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Published on December 20th, 2018 | by The Beam

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Renewable Energy Is A Cornerstone For Peace In Korea

December 20th, 2018 by  


This article was published in The Beam #7 — Subscribe now for more on the topic.

A recent breakthrough in the Korean peace process has hit the headlines across the world. Although US President Trump claims this success for himself, a real driving force behind the inter-Korean rapprochement was South Korea’s President Moon Jae-In.

Photo: Rocknwool

In a fast and smart way, President Moon has opened new avenues in the Korean environmental and peace politics. His announcement of a coal and nuclear phaseout in South Korea was a major milestone. It sets a clear vision, which should guide further negotiations in peace talks with North Korean President Kim Jong-Un.

The leaders of North and South Korea have agreed on removing all nuclear weapons from the Korean peninsula. To achieve this bold goal, all nuclear plants in both countries must be decommissioned. As long as nuclear power plants are in operation, there is still a possibility to create weapons of mass destruction. This will inevitably corrode trust in any peace agreement as we have witnessed in the case of Israel’s and the Trump administration’s accusations to Iran’s nuclear program. Therefore, the only way, ensuring trust and cooperation, would be a complete nuclear power phase-out.

“Fossil fuels are not an option and would only increase political dependence on Russian imports.”

Now it is very important that the international community supports President Moon in his bid for a peaceful and nuclear-free Korean future based on renewables. Renewable energy technologies have become way cheaper than fossil fuels and nuclear energy. They are key in the fight of humanity against climate change. In contrast to nuclear and fossil fuels, renewables are not prone to cyber or terrorist attacks and do not pose a threat to health.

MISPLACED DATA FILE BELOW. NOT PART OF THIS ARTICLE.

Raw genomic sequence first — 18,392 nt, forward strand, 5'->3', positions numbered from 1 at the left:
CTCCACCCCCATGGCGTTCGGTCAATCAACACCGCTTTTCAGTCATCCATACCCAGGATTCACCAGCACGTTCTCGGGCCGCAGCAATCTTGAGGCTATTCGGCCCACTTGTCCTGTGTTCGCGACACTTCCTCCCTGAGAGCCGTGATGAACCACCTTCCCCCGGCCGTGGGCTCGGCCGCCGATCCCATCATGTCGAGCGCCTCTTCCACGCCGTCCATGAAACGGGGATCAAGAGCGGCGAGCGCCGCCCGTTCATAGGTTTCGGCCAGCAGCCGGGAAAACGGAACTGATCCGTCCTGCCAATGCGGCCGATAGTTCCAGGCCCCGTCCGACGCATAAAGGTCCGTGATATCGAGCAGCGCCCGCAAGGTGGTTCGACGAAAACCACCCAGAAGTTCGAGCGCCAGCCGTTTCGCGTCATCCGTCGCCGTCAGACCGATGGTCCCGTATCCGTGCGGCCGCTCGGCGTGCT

Renewable energy technologies undoubtedly provide the most sustainable option to drive economic growth in the underdeveloped North. A so-called ‘peaceful’ use of nuclear power would lead to continuous intrusive investigations of nuclear power plants by foreign examiners in North Korea with unsatisfying outcomes as showcased in Iran.

“Back in 2007, I already offered to the Korean leaders a peace plan for North Korea based on renewables instead of heavy fuel oil, but it was not adopted.”

President Kim could lose patience and call off negotiations just as his father Kim Jong Il did back in 2009. In 2007, North Korea was offered only heavy fuel oil — the most polluting of all fossil fuels. With heavy fuel oil, there can be no talk of sustainable economic prosperity and climate protection. The international community has failed to offer North Korea a basis for green economic development and thus bears indirect responsibility for nuclear armament of the country. Back in 2007, I offered to the Korean leaders a peace plan for North Korea based on renewables instead of heavy fuel oil, but it was not adopted.